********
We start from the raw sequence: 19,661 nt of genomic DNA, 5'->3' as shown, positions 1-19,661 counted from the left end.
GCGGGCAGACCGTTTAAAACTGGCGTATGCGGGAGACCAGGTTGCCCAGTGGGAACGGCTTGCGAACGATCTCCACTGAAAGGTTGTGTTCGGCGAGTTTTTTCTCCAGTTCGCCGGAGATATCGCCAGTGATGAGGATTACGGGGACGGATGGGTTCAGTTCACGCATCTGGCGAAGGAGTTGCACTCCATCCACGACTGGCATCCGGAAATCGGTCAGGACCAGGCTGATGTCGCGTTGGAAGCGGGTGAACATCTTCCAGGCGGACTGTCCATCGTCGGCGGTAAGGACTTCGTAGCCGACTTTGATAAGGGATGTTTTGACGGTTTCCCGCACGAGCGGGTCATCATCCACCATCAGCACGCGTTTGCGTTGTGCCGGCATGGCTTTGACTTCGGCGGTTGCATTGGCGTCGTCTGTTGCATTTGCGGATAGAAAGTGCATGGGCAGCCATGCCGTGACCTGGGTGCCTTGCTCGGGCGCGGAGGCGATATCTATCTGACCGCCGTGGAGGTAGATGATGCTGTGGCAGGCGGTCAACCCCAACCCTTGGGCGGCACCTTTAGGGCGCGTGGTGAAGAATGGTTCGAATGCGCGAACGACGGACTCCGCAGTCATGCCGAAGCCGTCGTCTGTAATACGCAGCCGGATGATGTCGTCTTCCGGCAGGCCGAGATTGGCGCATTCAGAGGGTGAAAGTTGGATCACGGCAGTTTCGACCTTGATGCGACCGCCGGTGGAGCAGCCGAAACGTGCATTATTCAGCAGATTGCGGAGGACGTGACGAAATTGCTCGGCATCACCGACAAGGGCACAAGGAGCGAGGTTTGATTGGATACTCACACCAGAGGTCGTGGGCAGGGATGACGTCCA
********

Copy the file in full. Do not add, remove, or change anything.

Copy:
We start from the raw sequence: 19,661 nt of genomic DNA, 5'->3' as shown, positions 1-19,661 counted from the left end.
GCGGGCAGACCGTTTAAAACTGGCGTATGCGGGAGACCAGGTTGCCCAGTGGGAACGGCTTGCGAACGATCTCCACTGAAAGGTTGTGTTCGGCGAGTTTTTTCTCCAGTTCGCCGGAGATATCGCCAGTGATGAGGATTACGGGGACGGATGGGTTCAGTTCACGCATCTGGCGAAGGAGTTGCACTCCATCCACGACTGGCATCCGGAAATCGGTCAGGACCAGGCTGATGTCGCGTTGGAAGCGGGTGAACATCTTCCAGGCGGACTGTCCATCGTCGGCGGTAAGGACTTCGTAGCCGACTTTGATAAGGGATGTTTTGACGGTTTCCCGCACGAGCGGGTCATCATCCACCATCAGCACGCGTTTGCGTTGTGCCGGCATGGCTTTGACTTCGGCGGTTGCATTGGCGTCGTCTGTTGCATTTGCGGATAGAAAGTGCATGGGCAGCCATGCCGTGACCTGGGTGCCTTGCTCGGGCGCGGAGGCGATATCTATCTGACCGCCGTGGAGGTAGATGATGCTGTGGCAGGCGGTCAACCCCAACCCTTGGGCGGCACCTTTAGGGCGCGTGGTGAAGAATGGTTCGAATGCGCGAACGACGGACTCCGCAGTCATGCCGAAGCCGTCGTCTGTAATACGCAGCCGGATGATGTCGTCTTCCGGCAGGCCGAGATTGGCGCATTCAGAGGGTGAAAGTTGGATCACGGCAGTTTCGACCTTGATGCGACCGCCGGTGGAGCAGCCGAAACGTGCATTATTCAGCAGATTGCGGAGGACGTGACGAAATTGCTCGGCATCACCGACAAGGGCACAAGGAGCGAGGTTTGATTGGATACTCACACCAGAGGTCGTGGGCAGGGATGACGTCCA